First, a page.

Goulão, M.F. (2012). Ensinar e aprender em ambientes online: Alterações e continuidades na(s) prática(s) docente(s). In J. A. Moreira, & A. Monteiro ( Orgs.) Ensinar e aprender online com tecnologias digitais (pp. 15–30). Porto: Porto Editora.
Goulão, M. F. & Barros, D. (2014). Recursos educacionais abertos na prática pedagógica: estratégias, estilos e autorregulação da aprendizagem, In J. A. Moreira, D. Barros, & A. Monteiro ( Orgs.). Educação a distância e elearning na web social (pp. 129–152) Santo Tirso: Whitebooks.
Goulão, M. F., & Henriques, S. (2015). Ensinar e aprender em ambientes virtuais de aprendizagem. In J. A. Moreira; D. Barros; A. Monteiro ( Orgs.). Inovação e formação na sociedade digital – ambientes virtuais, tecnologias e serious games (pp. 21–35). Santo Tirso: Whitebooks.
Häkkinen, P., & Hänämäläinen, R. (2012). Shared and personal learning spaces: challenges for pedagogical design. The Internet and Higher Education, 15(4), 231–236. http://dx.doi.org/10.1016/j.iheduc.2011.09.001
Hasan, A., & Laaser, W. (2010). Higher Education Distance Learning in Portugal - State of the Art and Current Policy Issues. European Journal of Open, Distance and E-Learning, 2010(2). Retrieved from http://www.eurodl.org/?p=archives&year=2010&halfyear=2&abstract=414
Henriques, S., Moreira, J. A., Goulão, M. F., & Barros, D. (2015). Online Training of Trainers from the Open University, Portugal. In A. M. Teixeira, A. Szuccs, & I. Mázar (Eds.). Expanding Learning Scenarios. Conference Proceedings EDEN 2015 (pp. 798–804). Barcelona: EDEN & UOC.
Henriques, S., Moreira, J. A., Goulão, M. F., & Barros, D. (2016). Pedagogia em ambientes de aprendizagem em rede: o curso de Formação para a Docência Online da Universidade Aberta. In F. Vieira, J. L. Coelho Silva, M. Flores; C. Oliveira; F. Ferreira, S. Caires, & T. Sarmento ( Orgs.). Inovação pedagógica no ensino superior – ideias e práticas (pp. 105–117). Santo Tirso: DeFacto Editores.
Henriques, S., & Seabra, F. (2012). Ensino superior em regime de e-learning – impactos na organização do trabalho docente. In C. Leite, & M. Zabalza (Coords.). Ensino superior: inovação e qualidade na docência (1153–1169). Porto: Universidade do Porto.
Lee, M., & McLoughlin, C. (2007). Teaching and learning in the Web 2.0 era: Empowering students through learner-generated content. International Journal of Instructional Technology and Distance Learning, 4(10), 21–34. Retrieved from http://itdl.org/Journal/Oct_07/article02.htm
Lim, H., Lee, S., & Nam, K. (2007). Validating e-Lerning factors affecting training effectiveness. International Journal of Information Management, 27(1), 22–35. https://doi.org/10.1016/j.ijinfomgt.2006.08.002
Ling, L., & Marton, F. (2012). Towards a science of the art of teaching: Using variation theory as a guiding principle of pedagogical design. International Journal for Lesson and Learning Studies, 1(1), 7–22. http://dx.doi.org/10.1108/20468251211179678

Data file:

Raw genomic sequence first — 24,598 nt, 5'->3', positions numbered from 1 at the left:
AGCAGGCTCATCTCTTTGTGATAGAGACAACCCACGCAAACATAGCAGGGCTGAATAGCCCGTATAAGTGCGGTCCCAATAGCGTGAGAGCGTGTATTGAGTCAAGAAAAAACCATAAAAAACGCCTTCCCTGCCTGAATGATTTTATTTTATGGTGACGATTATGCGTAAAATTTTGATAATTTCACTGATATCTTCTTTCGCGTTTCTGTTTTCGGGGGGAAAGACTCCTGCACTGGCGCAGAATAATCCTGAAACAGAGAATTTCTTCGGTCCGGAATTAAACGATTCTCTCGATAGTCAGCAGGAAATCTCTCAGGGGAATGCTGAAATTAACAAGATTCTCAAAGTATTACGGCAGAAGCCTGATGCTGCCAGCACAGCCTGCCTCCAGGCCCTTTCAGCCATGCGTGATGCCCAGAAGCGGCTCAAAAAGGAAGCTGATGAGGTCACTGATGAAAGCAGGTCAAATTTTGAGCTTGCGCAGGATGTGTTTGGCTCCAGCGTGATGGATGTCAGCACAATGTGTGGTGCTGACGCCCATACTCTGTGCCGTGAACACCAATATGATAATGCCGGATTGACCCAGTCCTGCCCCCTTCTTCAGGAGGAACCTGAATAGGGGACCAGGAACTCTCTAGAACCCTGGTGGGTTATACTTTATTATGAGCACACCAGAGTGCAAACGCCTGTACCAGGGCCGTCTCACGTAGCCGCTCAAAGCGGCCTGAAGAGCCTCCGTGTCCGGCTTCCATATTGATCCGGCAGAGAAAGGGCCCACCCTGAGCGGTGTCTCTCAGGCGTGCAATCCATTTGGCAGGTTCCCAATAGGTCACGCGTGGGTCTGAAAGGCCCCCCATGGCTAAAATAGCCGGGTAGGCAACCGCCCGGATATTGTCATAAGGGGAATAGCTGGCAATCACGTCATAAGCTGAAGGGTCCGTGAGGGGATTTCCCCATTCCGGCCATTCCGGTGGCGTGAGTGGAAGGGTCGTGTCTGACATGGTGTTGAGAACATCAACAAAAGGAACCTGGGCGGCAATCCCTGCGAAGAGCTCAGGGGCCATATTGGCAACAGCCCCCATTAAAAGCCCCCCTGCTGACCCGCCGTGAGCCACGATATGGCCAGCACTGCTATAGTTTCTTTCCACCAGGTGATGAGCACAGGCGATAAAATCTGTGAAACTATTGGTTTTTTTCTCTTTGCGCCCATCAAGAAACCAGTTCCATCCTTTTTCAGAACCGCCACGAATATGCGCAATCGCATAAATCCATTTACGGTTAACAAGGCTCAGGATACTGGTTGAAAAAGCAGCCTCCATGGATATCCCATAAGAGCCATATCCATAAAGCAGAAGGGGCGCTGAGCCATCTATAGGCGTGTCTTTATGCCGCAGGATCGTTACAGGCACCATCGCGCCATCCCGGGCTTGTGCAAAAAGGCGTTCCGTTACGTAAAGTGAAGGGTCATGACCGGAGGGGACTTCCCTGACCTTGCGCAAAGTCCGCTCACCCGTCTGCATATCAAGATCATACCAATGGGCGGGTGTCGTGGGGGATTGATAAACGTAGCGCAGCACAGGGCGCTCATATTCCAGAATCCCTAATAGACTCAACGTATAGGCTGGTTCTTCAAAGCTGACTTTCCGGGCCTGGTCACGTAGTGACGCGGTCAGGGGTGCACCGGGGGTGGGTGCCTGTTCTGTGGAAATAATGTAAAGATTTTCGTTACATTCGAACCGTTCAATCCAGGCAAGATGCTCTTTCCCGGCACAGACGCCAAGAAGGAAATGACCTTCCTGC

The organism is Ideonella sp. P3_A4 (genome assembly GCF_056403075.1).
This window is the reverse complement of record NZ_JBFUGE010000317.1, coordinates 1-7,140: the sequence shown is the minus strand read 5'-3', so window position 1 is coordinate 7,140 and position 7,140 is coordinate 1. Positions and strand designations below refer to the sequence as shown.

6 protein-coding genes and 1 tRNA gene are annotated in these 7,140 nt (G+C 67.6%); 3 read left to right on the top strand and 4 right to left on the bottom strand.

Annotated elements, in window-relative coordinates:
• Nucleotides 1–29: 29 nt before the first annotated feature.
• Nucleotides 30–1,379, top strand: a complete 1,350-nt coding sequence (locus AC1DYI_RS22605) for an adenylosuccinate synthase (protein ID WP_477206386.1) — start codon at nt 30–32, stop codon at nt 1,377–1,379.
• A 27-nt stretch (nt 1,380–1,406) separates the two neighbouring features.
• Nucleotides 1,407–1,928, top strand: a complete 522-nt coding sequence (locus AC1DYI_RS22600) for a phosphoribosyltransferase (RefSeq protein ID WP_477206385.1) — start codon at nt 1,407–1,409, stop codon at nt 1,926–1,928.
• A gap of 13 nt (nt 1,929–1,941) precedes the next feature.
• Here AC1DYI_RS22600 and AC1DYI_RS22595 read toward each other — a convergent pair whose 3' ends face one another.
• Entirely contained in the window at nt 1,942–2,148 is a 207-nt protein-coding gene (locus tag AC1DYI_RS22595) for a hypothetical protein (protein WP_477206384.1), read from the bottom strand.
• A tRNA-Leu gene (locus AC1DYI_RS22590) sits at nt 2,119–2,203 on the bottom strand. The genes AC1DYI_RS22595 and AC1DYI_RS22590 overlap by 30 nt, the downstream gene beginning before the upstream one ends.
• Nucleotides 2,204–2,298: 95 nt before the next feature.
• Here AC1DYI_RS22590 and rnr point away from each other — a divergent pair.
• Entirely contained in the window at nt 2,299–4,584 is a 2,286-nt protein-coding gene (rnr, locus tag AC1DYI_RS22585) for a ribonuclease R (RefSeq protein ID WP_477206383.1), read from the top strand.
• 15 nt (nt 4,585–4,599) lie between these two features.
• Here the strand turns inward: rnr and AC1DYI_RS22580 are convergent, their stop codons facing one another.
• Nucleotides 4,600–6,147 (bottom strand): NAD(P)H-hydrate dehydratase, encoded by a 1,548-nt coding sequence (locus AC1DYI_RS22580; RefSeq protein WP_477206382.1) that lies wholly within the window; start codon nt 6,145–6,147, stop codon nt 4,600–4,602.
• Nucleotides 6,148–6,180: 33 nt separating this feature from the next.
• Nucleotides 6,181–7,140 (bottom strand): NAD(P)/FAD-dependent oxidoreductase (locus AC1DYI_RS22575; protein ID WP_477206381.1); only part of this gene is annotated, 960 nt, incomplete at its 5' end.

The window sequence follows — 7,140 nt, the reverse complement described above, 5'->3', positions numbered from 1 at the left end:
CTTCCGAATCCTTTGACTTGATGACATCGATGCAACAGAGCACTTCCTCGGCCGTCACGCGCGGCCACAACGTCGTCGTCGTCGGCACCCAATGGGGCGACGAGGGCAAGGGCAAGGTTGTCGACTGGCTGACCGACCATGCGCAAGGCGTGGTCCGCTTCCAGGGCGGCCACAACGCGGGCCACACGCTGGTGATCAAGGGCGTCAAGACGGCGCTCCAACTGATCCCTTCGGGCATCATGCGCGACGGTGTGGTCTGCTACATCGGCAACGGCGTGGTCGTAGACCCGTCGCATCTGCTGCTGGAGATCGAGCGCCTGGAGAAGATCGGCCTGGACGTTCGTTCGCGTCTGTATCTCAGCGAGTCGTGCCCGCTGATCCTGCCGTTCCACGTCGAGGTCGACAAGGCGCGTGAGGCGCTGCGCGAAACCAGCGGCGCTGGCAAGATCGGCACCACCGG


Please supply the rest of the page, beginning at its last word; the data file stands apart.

Martinho D., & Jorge, I. (2016). The constraints of face-to-face higher education teachers about the adoption of online learning. RIED. Revista Iberoamericana de Educación a Distancia, 19(1), 161–182. http://dx.doi.org/10.5944/ried.19.1.13996
Massano, L., & Henriques, S. (2016). Liderança e aprendizagem em ambientes e dLearning. In L. Miranda, P. Alves, & C. Morais (Eds.). VII Congresso Mundial de Estilos de Aprendizagem: livro de atas (pp. 1966–1974). Bragança: Instituto Politécnico. Retrieved from http://repositorioaberto.uab.pt//handle/10400.2/5474
Moreira, J., & Ferreira, M. J. (2011). Webfolios reflexivos: contributos para o desenvolvimento profissional do professor. Educação, Formação & Tecnologias, 4(2), 61–75. Retrieved from http://eft.educom.pt/index.php/eft/article/viewFile/255/146
Moreira, J. A., Ferreira, A. G., & Almeida, A. C. (2013). Comparing communities of inquiry in higher education students: one for all or one for each? Open Praxis, 5(2), 165–178. http://dx.doi.org/10.5944/openpraxis.5.2.50
Oliveira, I., Tinoca, L., & Pereira, A. (2011). Online group work patterns: how to promote a successful collaboration. Computers & Education, 57(1), 1348–1357. http://dx.doi.org/10.1016/j.compedu.2011.01.017
Oncu, S., & Cakir, H. (2010). Research in online learning environments: Priorities and methodologies. Computer & Education, 57(1), 1098–1108. https://doi.org/10.1016/j.compedu.2010.12.009
Pereira, A., Mendes, A., Morgado, L., Amante, L., & Bidarra, J. (2007). Modelo Pedagógico Virtual da Universidade Aberta. Lisboa: Universidade Aberta. Retrieved from https://goo.gl/LeQTKX
Teixeira, A. (2012). Desconstruindo a universidade: Modelos universitários emergentes mais abertos, flexíveis e sustentáveis. Revista de Educación a Distancia, 32, 1–13. Retrieved from http://www.um.es/ead/red/32
Wang, F., & Hannafin, M. J. (2005). Design-based research and technology-enhanced learning environments. Educational Technology Research and Development, 53(4), 5–23. https://doi.org/10.1007/BF02504682